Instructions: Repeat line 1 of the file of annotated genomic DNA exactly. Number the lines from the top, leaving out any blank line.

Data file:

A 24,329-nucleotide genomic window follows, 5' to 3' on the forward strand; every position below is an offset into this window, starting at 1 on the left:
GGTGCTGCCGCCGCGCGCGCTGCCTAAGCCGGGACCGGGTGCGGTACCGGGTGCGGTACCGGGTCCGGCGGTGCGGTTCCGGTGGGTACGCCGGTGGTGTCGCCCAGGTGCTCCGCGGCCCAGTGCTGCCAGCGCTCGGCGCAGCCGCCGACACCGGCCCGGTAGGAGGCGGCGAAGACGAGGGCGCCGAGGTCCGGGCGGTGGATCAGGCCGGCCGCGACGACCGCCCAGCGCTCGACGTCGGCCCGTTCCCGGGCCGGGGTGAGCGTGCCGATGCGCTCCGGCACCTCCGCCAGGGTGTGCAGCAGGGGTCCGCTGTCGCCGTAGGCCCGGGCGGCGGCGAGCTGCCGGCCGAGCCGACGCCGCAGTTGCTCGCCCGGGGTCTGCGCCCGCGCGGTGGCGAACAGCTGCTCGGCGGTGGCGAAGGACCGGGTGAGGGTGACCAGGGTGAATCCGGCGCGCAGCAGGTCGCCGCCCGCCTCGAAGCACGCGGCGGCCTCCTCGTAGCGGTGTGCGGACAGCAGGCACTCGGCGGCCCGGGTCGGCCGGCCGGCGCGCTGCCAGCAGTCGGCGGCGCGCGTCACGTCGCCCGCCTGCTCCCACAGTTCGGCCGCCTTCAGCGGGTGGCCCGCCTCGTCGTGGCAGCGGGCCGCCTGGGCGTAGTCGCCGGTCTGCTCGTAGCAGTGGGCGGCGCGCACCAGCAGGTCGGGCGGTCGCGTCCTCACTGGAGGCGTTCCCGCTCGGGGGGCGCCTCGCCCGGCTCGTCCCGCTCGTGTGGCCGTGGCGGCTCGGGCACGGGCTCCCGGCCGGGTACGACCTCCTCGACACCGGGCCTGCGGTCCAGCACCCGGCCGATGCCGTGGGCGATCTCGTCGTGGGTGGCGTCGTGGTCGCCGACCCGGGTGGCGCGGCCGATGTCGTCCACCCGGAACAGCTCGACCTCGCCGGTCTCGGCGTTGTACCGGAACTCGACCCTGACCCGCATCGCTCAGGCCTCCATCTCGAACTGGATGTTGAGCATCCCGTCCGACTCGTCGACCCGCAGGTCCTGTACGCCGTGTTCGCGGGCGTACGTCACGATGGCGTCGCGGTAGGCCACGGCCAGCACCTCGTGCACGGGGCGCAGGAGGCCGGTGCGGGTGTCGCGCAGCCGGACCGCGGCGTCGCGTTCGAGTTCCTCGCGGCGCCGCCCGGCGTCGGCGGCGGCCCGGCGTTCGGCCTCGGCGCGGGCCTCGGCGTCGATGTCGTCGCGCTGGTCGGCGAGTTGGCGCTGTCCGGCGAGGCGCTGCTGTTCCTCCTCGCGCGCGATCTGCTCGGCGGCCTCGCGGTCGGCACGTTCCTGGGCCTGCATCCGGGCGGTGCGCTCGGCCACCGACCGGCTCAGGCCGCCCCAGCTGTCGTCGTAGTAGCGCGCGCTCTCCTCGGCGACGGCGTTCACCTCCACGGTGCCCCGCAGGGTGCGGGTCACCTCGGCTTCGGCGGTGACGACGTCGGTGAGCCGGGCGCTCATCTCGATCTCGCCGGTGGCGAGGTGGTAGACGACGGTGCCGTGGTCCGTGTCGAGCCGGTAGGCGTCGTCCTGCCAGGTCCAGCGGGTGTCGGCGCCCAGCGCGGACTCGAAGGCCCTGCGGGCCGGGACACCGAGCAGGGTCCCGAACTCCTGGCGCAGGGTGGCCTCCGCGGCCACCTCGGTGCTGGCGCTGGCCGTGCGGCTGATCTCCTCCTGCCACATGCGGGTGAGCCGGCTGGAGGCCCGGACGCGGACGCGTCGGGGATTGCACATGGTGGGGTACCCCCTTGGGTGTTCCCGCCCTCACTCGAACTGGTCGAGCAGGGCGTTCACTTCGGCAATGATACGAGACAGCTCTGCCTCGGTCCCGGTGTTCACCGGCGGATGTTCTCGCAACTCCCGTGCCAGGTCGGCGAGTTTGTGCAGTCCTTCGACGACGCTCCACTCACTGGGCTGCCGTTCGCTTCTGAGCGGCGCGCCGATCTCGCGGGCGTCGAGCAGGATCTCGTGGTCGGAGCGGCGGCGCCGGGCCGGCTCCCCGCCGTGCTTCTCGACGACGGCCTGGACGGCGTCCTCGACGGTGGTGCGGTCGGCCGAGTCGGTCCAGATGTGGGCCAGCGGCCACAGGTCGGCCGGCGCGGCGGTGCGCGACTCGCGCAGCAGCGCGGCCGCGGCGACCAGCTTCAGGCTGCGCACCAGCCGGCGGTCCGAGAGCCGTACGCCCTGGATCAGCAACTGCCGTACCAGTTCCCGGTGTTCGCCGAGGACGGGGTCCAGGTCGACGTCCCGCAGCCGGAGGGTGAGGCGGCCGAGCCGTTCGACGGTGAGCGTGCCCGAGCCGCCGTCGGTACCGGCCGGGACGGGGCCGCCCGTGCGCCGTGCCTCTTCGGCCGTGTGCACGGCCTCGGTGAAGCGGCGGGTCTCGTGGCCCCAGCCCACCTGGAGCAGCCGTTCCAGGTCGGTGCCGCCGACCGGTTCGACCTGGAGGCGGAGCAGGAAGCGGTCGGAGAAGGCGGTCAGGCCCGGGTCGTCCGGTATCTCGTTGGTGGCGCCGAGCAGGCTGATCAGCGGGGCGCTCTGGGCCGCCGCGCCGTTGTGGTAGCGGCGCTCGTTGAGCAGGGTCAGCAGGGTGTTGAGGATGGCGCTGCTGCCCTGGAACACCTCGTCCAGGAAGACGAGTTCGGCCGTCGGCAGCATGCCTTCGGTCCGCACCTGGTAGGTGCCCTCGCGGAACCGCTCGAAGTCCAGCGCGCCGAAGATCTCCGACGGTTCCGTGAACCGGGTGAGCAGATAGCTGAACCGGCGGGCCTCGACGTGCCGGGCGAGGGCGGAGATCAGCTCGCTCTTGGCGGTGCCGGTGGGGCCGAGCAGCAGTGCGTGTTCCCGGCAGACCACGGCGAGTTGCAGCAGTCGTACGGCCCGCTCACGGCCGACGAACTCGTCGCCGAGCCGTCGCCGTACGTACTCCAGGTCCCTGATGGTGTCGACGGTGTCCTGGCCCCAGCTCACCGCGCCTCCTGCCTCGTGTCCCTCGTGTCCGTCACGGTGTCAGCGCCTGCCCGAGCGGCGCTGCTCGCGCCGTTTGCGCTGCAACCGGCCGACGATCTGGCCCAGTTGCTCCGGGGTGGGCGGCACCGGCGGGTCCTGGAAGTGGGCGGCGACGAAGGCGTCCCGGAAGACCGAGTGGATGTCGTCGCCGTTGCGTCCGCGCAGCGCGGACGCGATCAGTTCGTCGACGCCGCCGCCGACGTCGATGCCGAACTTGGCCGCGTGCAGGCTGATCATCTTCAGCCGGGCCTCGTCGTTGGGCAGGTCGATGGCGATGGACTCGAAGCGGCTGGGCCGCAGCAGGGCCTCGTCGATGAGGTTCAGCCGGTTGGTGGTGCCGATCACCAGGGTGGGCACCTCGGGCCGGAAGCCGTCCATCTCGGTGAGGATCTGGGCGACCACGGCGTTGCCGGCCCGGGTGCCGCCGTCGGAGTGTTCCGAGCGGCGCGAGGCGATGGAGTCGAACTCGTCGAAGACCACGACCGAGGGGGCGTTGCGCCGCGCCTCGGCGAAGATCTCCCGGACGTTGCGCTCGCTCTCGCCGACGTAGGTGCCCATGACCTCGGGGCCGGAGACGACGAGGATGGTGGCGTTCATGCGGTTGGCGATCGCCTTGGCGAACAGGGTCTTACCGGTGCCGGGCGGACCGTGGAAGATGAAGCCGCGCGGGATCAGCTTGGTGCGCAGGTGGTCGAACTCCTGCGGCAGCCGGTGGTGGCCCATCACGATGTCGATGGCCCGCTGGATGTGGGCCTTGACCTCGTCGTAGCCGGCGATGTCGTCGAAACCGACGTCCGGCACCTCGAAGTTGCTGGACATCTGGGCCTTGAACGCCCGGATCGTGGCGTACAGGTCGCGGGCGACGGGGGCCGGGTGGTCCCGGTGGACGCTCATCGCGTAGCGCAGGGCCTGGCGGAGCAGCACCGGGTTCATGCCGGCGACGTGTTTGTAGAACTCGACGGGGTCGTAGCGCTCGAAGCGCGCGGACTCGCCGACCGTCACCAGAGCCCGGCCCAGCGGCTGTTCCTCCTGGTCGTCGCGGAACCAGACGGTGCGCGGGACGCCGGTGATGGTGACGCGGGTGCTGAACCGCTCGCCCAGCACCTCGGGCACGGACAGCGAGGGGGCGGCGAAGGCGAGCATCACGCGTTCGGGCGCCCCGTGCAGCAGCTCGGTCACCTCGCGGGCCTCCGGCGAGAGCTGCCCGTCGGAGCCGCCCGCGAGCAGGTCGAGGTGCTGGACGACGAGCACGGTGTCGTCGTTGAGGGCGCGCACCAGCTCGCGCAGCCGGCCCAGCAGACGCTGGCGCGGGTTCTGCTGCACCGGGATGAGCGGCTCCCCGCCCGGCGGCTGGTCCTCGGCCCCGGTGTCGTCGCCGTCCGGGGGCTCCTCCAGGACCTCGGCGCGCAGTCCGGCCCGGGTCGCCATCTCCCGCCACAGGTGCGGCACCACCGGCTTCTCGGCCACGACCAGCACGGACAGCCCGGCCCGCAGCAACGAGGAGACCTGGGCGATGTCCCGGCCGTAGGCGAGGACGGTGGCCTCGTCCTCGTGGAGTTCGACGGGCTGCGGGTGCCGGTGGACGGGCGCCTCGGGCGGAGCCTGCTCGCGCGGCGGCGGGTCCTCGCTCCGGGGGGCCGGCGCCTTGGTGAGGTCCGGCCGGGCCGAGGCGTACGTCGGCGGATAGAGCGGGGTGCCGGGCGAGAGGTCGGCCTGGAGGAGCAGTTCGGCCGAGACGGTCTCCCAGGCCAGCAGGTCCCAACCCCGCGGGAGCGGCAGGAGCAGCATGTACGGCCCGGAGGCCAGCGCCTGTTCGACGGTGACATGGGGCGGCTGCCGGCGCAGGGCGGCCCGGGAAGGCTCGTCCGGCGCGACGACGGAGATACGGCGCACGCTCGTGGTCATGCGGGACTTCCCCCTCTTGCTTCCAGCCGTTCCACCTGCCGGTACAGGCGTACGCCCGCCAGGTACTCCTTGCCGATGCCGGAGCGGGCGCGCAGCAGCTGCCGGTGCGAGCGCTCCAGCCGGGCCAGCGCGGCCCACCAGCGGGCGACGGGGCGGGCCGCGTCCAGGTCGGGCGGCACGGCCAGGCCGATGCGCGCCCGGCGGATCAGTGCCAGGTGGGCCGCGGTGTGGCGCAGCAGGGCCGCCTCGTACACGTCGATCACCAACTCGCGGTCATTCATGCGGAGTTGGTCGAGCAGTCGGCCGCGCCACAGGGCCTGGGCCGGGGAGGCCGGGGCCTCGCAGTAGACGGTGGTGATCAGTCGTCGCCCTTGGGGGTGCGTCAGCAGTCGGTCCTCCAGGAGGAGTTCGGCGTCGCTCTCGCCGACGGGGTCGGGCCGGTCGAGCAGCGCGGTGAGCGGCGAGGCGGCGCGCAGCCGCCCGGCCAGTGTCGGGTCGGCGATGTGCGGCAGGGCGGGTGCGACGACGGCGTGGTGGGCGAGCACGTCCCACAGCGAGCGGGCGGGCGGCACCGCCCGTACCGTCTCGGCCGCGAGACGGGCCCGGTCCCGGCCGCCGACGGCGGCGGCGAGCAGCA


A 24,329-nucleotide genomic window follows, 5' to 3' on the forward strand; every position below is an offset into this window, starting at 1 on the left: